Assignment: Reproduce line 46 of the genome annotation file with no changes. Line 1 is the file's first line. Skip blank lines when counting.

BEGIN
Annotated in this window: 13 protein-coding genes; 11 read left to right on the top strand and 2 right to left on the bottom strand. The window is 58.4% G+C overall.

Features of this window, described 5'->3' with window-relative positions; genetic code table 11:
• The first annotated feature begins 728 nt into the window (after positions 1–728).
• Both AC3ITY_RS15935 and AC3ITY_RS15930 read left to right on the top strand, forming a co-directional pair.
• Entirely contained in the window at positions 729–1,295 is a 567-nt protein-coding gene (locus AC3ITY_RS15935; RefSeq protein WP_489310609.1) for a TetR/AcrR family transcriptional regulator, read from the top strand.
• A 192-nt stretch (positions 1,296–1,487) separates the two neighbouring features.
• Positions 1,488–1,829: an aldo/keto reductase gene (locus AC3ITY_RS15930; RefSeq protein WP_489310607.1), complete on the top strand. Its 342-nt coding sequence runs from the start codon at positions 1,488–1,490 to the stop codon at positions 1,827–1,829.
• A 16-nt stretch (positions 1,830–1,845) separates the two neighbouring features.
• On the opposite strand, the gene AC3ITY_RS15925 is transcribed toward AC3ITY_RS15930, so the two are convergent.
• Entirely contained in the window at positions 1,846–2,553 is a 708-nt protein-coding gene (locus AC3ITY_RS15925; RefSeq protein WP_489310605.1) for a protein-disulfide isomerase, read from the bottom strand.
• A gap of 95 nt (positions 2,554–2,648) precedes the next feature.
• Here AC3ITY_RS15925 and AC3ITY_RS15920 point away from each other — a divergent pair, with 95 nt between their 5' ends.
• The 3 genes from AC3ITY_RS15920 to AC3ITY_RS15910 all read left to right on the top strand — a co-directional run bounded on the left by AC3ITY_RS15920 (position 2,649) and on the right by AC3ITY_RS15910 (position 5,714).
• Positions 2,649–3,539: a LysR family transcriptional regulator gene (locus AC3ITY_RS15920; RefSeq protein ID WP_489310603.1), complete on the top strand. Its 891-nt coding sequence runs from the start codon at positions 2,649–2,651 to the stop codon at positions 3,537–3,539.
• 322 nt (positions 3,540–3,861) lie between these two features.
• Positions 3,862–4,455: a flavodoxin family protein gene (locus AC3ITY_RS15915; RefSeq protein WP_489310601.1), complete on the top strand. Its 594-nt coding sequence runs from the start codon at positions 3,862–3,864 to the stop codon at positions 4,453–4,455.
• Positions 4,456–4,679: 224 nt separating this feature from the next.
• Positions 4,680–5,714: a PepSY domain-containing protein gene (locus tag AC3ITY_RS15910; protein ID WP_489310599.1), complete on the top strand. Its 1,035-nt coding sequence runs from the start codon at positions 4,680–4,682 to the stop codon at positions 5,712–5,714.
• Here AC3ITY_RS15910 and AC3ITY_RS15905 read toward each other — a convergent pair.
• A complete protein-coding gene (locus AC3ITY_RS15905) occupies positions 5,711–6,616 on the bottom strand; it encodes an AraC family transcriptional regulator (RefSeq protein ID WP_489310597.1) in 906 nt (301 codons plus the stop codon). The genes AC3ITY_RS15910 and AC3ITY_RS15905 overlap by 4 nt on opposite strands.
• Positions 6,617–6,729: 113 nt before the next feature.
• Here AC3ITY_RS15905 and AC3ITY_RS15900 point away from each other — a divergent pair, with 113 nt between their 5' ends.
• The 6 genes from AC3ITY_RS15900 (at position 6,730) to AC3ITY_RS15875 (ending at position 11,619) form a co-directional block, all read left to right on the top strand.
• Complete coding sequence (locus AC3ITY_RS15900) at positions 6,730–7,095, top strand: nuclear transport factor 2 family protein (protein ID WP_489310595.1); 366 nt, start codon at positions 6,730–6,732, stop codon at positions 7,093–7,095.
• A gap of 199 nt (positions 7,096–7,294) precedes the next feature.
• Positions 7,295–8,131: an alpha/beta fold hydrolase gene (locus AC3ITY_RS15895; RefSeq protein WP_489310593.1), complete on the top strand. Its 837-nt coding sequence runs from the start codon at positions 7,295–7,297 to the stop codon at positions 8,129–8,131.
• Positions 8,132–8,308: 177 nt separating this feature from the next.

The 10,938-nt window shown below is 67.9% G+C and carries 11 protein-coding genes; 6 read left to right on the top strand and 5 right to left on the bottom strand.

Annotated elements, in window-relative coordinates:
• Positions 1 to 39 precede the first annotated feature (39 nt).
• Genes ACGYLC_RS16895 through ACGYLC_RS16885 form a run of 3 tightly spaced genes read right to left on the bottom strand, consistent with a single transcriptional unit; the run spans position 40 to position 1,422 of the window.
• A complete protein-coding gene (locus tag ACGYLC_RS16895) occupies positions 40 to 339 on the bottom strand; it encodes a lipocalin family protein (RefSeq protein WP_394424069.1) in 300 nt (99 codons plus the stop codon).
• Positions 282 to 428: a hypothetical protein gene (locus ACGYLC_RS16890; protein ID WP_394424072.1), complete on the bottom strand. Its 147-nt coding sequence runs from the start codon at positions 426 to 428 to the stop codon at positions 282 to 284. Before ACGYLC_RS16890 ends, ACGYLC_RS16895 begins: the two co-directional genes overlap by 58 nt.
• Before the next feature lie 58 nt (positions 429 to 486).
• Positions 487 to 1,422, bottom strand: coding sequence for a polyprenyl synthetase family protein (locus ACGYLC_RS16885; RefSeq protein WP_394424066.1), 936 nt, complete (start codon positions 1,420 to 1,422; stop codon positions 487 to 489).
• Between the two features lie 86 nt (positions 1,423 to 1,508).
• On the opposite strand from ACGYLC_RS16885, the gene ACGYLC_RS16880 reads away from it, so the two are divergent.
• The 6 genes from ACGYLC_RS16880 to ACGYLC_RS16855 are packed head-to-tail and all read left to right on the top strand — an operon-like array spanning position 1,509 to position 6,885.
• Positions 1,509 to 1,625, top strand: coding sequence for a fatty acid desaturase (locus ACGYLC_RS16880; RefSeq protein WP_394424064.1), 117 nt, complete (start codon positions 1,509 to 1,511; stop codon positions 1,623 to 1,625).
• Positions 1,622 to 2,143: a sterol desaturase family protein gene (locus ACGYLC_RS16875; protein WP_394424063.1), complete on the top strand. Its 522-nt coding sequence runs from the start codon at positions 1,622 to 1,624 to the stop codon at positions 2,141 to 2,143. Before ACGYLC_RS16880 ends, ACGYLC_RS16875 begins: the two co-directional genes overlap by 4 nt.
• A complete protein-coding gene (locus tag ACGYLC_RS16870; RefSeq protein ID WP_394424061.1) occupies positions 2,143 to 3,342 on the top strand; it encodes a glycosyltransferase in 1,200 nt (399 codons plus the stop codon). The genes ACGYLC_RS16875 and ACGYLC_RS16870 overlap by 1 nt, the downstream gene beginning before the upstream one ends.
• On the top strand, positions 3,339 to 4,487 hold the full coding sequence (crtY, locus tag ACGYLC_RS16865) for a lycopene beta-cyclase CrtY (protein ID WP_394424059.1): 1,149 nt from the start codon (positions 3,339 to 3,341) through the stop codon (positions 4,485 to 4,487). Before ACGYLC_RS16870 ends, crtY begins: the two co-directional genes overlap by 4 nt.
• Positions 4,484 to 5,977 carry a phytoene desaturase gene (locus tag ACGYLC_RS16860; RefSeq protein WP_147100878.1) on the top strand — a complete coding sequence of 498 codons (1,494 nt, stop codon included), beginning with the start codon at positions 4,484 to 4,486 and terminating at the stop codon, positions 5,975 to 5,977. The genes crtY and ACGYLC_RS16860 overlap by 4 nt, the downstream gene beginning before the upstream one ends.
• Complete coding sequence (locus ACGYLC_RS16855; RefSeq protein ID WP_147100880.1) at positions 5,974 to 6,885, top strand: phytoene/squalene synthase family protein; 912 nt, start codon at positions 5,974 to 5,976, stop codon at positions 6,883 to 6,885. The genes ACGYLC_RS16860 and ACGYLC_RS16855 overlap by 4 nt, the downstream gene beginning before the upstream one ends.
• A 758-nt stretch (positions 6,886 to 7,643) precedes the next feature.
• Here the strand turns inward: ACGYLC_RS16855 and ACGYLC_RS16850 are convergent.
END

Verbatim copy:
• Here the strand turns inward: ACGYLC_RS16855 and ACGYLC_RS16850 are convergent.